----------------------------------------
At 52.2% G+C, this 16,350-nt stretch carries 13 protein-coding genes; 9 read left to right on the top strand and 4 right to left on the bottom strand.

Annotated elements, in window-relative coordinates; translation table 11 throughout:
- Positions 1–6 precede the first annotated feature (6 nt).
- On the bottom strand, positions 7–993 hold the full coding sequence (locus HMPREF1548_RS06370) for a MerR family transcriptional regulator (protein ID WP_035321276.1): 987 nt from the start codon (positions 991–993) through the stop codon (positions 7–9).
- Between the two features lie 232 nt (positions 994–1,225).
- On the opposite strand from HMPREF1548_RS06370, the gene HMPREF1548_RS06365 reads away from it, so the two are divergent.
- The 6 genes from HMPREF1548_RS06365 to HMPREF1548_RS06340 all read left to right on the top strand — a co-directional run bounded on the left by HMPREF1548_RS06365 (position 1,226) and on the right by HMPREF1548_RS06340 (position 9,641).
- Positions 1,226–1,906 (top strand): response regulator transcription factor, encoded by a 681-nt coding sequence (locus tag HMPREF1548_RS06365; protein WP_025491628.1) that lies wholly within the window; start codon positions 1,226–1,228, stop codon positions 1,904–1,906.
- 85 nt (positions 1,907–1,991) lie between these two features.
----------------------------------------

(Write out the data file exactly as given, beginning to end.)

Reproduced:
At 52.2% G+C, this 16,350-nt stretch carries 13 protein-coding genes; 9 read left to right on the top strand and 4 right to left on the bottom strand.

Annotated elements, in window-relative coordinates; translation table 11 throughout:
- Positions 1–6 precede the first annotated feature (6 nt).
- On the bottom strand, positions 7–993 hold the full coding sequence (locus HMPREF1548_RS06370) for a MerR family transcriptional regulator (protein ID WP_035321276.1): 987 nt from the start codon (positions 991–993) through the stop codon (positions 7–9).
- Between the two features lie 232 nt (positions 994–1,225).
- On the opposite strand from HMPREF1548_RS06370, the gene HMPREF1548_RS06365 reads away from it, so the two are divergent.
- The 6 genes from HMPREF1548_RS06365 to HMPREF1548_RS06340 all read left to right on the top strand — a co-directional run bounded on the left by HMPREF1548_RS06365 (position 1,226) and on the right by HMPREF1548_RS06340 (position 9,641).
- Positions 1,226–1,906 (top strand): response regulator transcription factor, encoded by a 681-nt coding sequence (locus tag HMPREF1548_RS06365; protein WP_025491628.1) that lies wholly within the window; start codon positions 1,226–1,228, stop codon positions 1,904–1,906.
- 85 nt (positions 1,907–1,991) lie between these two features.